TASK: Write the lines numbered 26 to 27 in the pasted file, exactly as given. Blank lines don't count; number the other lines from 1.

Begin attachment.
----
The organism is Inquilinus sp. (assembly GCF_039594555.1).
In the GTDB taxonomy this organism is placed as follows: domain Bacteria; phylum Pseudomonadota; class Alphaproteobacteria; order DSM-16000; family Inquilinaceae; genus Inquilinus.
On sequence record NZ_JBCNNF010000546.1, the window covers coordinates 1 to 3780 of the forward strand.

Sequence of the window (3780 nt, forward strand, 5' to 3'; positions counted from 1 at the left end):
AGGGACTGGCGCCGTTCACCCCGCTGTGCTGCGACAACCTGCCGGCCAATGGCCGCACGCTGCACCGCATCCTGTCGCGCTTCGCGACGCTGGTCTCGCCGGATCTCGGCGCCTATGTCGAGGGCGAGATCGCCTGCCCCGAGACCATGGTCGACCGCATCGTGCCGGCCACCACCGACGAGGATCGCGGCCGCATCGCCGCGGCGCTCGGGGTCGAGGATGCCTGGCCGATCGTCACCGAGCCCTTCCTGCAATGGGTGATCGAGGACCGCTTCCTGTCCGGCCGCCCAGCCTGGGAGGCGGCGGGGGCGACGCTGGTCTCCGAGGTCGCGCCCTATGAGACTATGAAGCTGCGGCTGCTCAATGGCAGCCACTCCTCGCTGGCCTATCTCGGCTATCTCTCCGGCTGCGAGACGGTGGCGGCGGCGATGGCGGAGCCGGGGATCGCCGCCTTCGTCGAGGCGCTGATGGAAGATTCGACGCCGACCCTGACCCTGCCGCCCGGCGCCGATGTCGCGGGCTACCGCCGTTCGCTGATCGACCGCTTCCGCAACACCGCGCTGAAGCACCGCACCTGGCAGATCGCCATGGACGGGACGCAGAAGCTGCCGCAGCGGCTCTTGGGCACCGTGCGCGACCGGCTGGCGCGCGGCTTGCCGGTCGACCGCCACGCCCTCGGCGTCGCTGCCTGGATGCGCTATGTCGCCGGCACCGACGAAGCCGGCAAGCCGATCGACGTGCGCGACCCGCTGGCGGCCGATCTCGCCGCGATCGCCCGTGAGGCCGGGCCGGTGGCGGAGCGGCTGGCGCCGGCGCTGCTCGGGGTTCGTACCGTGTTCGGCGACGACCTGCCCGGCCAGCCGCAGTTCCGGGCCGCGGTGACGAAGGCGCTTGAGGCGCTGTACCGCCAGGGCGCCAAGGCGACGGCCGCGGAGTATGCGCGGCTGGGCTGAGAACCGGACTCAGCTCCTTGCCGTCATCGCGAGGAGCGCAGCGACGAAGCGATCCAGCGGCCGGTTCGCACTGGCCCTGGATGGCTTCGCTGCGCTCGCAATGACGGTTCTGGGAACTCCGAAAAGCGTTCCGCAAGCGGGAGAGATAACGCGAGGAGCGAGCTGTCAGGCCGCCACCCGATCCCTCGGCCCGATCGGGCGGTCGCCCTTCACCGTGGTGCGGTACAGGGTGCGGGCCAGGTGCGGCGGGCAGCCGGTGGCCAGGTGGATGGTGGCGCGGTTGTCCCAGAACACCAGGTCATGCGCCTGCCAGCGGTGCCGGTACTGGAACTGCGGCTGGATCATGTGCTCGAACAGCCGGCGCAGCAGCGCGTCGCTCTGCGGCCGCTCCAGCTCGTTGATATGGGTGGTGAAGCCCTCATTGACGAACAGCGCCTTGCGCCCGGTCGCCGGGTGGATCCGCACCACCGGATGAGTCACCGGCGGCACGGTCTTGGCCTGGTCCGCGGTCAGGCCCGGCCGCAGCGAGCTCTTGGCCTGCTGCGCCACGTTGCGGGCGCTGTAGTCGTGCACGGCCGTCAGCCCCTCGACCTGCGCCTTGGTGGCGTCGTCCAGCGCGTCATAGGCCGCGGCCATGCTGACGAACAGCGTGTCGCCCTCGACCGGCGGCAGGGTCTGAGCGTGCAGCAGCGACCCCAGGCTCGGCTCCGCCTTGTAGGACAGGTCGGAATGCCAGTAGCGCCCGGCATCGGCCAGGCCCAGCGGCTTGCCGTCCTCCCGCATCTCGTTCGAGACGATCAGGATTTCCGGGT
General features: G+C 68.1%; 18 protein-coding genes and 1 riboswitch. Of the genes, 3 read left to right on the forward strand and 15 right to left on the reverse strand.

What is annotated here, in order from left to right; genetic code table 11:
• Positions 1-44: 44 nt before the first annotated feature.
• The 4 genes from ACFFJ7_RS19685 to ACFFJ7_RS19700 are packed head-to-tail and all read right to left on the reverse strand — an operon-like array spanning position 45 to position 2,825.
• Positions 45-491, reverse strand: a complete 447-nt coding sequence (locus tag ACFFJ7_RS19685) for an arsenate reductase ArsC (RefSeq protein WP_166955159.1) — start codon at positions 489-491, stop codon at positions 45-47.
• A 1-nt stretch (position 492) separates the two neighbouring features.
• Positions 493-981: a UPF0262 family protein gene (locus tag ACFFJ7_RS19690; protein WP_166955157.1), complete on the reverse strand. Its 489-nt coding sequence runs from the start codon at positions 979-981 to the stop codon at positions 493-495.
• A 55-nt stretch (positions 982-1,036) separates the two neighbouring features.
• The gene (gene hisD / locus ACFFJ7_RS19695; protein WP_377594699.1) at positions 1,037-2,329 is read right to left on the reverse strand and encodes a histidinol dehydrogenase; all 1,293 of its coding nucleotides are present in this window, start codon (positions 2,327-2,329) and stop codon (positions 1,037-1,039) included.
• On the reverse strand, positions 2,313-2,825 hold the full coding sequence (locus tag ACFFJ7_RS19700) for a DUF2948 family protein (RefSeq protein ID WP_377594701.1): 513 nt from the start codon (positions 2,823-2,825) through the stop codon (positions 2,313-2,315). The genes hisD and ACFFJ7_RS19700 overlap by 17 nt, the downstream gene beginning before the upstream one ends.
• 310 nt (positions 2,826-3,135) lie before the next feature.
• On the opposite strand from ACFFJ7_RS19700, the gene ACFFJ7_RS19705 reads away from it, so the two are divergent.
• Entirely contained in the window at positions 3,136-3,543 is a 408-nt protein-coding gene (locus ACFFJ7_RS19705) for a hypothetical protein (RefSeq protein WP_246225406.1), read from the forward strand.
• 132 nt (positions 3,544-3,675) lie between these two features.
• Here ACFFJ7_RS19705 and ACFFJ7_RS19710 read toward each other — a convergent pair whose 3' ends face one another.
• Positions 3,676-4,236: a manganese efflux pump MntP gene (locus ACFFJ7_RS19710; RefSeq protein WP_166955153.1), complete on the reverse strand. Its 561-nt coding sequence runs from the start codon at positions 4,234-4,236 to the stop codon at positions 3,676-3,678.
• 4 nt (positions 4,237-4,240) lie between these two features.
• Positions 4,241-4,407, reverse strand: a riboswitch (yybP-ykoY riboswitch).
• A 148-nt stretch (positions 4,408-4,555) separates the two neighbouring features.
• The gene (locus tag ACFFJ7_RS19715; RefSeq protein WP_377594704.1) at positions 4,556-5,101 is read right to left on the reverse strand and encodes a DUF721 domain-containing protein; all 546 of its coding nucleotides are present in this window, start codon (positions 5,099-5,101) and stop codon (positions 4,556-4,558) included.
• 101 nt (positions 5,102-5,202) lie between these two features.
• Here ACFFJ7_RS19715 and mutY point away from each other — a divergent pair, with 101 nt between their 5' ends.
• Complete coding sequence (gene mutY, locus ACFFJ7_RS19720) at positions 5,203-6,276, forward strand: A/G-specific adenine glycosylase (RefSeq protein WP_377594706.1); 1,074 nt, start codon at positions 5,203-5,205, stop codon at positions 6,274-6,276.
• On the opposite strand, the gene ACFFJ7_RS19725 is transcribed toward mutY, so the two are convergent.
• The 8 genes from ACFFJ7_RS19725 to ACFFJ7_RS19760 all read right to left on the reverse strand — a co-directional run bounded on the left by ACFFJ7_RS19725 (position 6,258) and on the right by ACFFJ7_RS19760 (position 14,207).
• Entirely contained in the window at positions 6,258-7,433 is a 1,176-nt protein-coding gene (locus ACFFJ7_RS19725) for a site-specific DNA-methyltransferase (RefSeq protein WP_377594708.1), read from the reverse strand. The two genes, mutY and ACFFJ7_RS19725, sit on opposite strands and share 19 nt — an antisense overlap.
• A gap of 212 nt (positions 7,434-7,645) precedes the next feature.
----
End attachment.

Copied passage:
• 101 nt (positions 5,102-5,202) lie between these two features.
• Here ACFFJ7_RS19715 and mutY point away from each other — a divergent pair, with 101 nt between their 5' ends.